Ruth Stewart Australia’s National Rural Health Commissioner
It was the day Professor Ruth Stewart was declared the next President of the Australian College of Rural and Remote Medicine. An announcement was going out to the media, her peers, and the public that the bush doctor and regional health champion had been elected to lead her professional body. But on that day five years ago Ruth was receiving some life-changing news of her own. Sitting in a hematologist’s clinic in Melbourne, she was told the lump that had re-emerged in her neck was an aggressive lymphoma, requiring immediate treatment.
“This is really bad timing,” she told her specialist. He replied: “I don’t care, you’re starting chemotherapy tomorrow.” This kicked off a medical program that saw Ruth experience the best in regional healthcare, including chemotherapy from her home on remote Thursday Island in the Torres Strait.
Now Australia’s National Rural Health Commissioner, Ruth has lived experience of medicine outside cities as both doctor and patient, from the bush to the tropics. “I already had a passion for rural healthcare,” she tells The Weekly. “I’d always been conscious of the challenges.”
Ruth’s journey started as a “rural kid” growing up in Tatura, near Shepparton in Victoria, in the 1960s. She became a medical student and realized the disconnect between life in the regions and the training future doctors received. A few years later, having met her husband – a fellow doctor, Tony – they set off to Scotland to work and study. There she saw the difficulties young women from the remote Hebrides Islands faced when they had to travel to the big city Glasgow – sometimes for the first time – during the last weeks of their pregnancies. “Watching their distress and being removed from everything that felt safe, I was incensed on their behalf,” she says. “That really set me going.” When the pair moved back to Victoria a year later, now with a one-year-old, they settled into Camperdown, a small farming community. Ruth began work as a country GP, and over the years added three more children and extra obstetrics training. She says being a rural doctor is the best job in the world.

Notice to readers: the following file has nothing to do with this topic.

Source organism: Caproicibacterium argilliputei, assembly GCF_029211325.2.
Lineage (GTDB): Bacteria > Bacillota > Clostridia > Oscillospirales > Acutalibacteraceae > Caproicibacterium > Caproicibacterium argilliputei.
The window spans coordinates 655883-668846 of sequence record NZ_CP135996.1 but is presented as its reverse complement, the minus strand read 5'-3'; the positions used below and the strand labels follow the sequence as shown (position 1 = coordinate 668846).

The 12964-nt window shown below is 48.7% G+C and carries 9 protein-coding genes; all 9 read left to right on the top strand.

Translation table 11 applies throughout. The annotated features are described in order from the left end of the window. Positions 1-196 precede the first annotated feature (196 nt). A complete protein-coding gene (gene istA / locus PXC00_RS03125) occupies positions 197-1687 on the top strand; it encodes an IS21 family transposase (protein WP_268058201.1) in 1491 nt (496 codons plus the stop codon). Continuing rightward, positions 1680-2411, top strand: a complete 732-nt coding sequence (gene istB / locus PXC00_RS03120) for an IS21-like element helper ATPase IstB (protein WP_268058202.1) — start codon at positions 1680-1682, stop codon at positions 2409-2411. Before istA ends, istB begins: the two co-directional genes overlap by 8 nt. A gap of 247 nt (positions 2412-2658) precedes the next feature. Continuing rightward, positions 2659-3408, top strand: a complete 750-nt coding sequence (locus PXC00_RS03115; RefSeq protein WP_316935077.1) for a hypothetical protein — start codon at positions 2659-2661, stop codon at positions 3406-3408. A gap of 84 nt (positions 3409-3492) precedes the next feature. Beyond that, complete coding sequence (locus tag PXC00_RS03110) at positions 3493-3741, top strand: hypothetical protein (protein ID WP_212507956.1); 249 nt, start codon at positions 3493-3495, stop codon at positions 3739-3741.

“You don’t just know the woman who comes in; you know her sisters and brothers, husband, other children, parents, and grandparents,” she says. “It makes it much easier to provide holistic care, and care people feel safe with.”
Fast forward to 2016, and Ruth and Tony moved to Thursday Island, where Tony took up an executive role with Queensland Health’s Hospital and Health Services. Ruth was Director of Rural Clinical Training and Support, and Associate Professor of Rural Medicine at James Cook University School of Medicine. Ruth and Tony loved working with the Torres Strait Islander community, riding their bikes hundreds of kilometres, criss-crossing the island. But Ruth was tired, sleeping more and felt sweaty. “But what woman in her fifties isn’t sweaty? In any case, we live in the tropics,” she says, ever practical.
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